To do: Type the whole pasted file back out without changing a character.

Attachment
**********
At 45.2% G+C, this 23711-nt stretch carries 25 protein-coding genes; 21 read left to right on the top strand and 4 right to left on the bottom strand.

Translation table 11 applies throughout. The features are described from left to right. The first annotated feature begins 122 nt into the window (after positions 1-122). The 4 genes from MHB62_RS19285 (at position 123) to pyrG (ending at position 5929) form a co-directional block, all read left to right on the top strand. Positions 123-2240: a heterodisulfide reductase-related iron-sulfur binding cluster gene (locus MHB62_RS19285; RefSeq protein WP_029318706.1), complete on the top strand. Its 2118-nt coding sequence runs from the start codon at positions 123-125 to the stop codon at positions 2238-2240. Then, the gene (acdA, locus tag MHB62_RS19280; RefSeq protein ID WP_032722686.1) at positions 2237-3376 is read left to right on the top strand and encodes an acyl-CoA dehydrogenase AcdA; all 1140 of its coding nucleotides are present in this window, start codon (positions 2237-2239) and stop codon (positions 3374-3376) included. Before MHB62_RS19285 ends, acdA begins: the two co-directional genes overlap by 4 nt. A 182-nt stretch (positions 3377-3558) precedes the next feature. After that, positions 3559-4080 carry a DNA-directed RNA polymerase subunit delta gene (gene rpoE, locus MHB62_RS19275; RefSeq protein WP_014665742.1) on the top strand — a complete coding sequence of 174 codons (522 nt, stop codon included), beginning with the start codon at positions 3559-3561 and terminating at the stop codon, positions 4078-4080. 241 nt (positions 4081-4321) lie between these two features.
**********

At 45.2% G+C, this 23711-nt stretch carries 25 protein-coding genes; 21 read left to right on the top strand and 4 right to left on the bottom strand.

Translation table 11 applies throughout. The features are described from left to right. The first annotated feature begins 122 nt into the window (after positions 1-122). The 4 genes from MHB62_RS19285 (at position 123) to pyrG (ending at position 5929) form a co-directional block, all read left to right on the top strand. Positions 123-2240: a heterodisulfide reductase-related iron-sulfur binding cluster gene (locus MHB62_RS19285; RefSeq protein WP_029318706.1), complete on the top strand. Its 2118-nt coding sequence runs from the start codon at positions 123-125 to the stop codon at positions 2238-2240. Then, the gene (acdA, locus tag MHB62_RS19280; RefSeq protein ID WP_032722686.1) at positions 2237-3376 is read left to right on the top strand and encodes an acyl-CoA dehydrogenase AcdA; all 1140 of its coding nucleotides are present in this window, start codon (positions 2237-2239) and stop codon (positions 3374-3376) included. Before MHB62_RS19285 ends, acdA begins: the two co-directional genes overlap by 4 nt. A 182-nt stretch (positions 3377-3558) precedes the next feature. After that, positions 3559-4080 carry a DNA-directed RNA polymerase subunit delta gene (gene rpoE, locus MHB62_RS19275; RefSeq protein WP_014665742.1) on the top strand — a complete coding sequence of 174 codons (522 nt, stop codon included), beginning with the start codon at positions 3559-3561 and terminating at the stop codon, positions 4078-4080. 241 nt (positions 4081-4321) lie between these two features.